This provides a good analogy for what is going on with climate change. Our system of national and global governance is ridiculous insofar as it allows people owning oil, coal, and natural gas companies to pollute our air and oceans day after day, year after year, decade after decade, getting filthy rich by violating all 10 climate commandments, thereby making the planet increasingly inhospitable. These moral reprobates – both the fossil-fuel corporations and the governments that give them a free hand, even providing them with subsidies and low taxes – have already forced millions of people from their habitats, with many tens of millions to follow. It is long past time for the climate commandments to be enforced.
Basic Human Rights
Although the language of “ten commandments” alludes to a particular tradition, Henry Shue, like Michael Walzer, refers to universal rights – rights that belong to humans qua humans. In referring to the Universal Declaration of Human Rights, which was approved by the General Assembly of the United Nations in 1948, James Nickel wrote, in his book Making Sense of Human Rights: Philosophical Reflections on the Universal Declaration of Human Rights, that it referred to rights that are “universal, to be held by people simply as people.”
This idea, which goes back at least to the Stoic philosophers, was articulated in 1789 in the French Declaration of the Rights of Man, which spoke of rights that are “natural” and hence “imprescriptible.” The same basic idea was expressed in the American Declaration of Independence, which spoke of “unalienable rights.” This idea has, of course, had major effects. For example, philosopher Alfred North Whitehead pointed out, in “Democracy and the French Revolution,” that the idea of “the essential rights of human beings, arising from their sheer humanity,” was a necessary condition for the 19th-century delegitimation and abolition of slavery in the West.
The idea of human rights is equally relevant to the delegitimation and abolition of energy systems based on fossil fuels, which will be necessary if human beings in coming decades and centuries are to enjoy their right to a comfortable climate, a flourishing ocean, and clean air and water.
Building on the idea of human rights, Henry Shue, in a book called Basic Rights, distinguished between basic and less basic rights. Some human rights are basic because the “enjoyment of them is essential to the enjoyment of all other rights.” One of those basic rights – which is stated at the outset of the Declaration of Independence – is the right to life. This right implies rights regarding everything necessary for life. Although the American government has recently given primary attention to violations of physical security, ethicist John Vincent, agreeing with and quoted by Shue, has written, “the right to life is as much about providing the wherewithal to sustain life as protecting it against violence.”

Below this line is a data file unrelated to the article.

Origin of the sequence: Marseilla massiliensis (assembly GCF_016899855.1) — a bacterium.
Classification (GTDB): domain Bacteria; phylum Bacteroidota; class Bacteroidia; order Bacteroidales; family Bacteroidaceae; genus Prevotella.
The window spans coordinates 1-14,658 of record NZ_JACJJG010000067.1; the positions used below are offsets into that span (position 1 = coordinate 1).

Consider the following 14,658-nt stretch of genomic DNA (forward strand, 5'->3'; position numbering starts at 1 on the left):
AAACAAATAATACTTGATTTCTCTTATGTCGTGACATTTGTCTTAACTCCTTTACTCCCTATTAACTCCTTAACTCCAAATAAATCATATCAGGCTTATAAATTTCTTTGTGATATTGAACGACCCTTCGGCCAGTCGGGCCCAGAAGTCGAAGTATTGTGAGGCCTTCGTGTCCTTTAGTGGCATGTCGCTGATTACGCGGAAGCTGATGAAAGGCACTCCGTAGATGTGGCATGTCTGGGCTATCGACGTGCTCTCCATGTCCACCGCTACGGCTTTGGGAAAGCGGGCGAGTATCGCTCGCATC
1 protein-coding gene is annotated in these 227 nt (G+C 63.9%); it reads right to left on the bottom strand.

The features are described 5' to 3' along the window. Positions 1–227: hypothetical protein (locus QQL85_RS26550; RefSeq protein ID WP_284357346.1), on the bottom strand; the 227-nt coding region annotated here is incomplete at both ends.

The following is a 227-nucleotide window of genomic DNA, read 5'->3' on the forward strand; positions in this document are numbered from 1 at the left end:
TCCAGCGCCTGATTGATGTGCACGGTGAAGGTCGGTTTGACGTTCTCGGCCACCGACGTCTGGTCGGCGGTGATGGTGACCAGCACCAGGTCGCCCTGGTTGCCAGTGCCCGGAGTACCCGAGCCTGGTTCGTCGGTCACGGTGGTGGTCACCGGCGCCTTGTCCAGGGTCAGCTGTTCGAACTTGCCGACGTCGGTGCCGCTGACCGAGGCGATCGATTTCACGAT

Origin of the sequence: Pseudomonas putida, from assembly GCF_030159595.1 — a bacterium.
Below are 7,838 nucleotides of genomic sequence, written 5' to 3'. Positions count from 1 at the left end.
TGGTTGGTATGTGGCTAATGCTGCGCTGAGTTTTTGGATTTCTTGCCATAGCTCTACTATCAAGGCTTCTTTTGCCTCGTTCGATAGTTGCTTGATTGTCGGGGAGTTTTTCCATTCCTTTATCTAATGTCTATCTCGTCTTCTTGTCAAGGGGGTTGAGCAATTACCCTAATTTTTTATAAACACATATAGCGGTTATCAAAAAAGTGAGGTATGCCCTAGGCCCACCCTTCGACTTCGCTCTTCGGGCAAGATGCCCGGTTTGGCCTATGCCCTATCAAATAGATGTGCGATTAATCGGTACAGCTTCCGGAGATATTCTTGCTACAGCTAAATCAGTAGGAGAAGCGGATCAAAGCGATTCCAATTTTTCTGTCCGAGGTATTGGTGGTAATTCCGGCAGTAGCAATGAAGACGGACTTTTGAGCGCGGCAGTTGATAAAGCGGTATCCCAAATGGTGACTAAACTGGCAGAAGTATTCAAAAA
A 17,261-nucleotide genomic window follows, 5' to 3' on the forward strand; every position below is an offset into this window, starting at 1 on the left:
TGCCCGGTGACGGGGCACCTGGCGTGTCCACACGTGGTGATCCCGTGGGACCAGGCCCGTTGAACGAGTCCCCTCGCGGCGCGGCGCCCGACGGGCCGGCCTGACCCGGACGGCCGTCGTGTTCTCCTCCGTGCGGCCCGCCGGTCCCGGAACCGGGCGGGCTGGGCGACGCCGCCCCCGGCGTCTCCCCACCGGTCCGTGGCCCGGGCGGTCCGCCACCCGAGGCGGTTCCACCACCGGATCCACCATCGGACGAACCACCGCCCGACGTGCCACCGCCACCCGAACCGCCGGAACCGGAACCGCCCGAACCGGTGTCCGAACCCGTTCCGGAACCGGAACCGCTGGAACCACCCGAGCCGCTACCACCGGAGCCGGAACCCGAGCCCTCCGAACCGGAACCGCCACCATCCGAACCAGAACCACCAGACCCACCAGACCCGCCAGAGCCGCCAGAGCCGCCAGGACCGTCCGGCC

Shue pointed out, moreover, that John Stuart Mill even gave it priority, saying that security from violence is the “most indispensable of all necessaries, after physical nutriment.” This point was also made in the 1980 Presidential Commission on World Hunger, which said:
“Whether one speaks of human rights or basic human needs, the right to food is the most basic of all. Unless that right is first fulfilled, the protection of other human rights becomes a mockery.”
Food is, of course, not the only basic right implied by the right to life. The right to water to drink and to grow food is equally necessary for life, as is the right to non-toxic air and other necessities. To come to the main implication of the distinction: Basic rights, by virtue of being basic, trump all nonbasic rights. Rights that are essential to life are people’s vital interests in the most literal sense of the term. The vital interests of people should always take precedence over the non-vital interests of others. Even if these non-vital interests be considered rights, they are not basic rights and hence can be trumped.
Some people hold that an interest in having an unlimited amount of money gives one a right to make it, along with a right to have all the luxury items one desires. But insofar as a right to such riches and luxuries exists – it is really a desire, not a right – it would be immoral to allow it to trump the vital necessities, and hence basic rights, of others. Shue noted that John Locke, whose writings inspired much in early American thought, “had taken for granted that the right to accumulate private property was limited by a universal right to subsistence.”
In light of these moral principles, the “right” of ExxonMobil, Chevron, and the Koch brothers to accumulate more and more money would, in a moral system of national and global governance, be trumped by the basic rights of people around the world to have non-toxic air, non-polluted water to drink, adequate water for agriculture, thriving land and marine life, and a sea-level that will not force them to move.
(This article is an excerpt from Unprecedented: Can Civilization Survive the CO2 Crisis? published by Clarity Press in 2015.)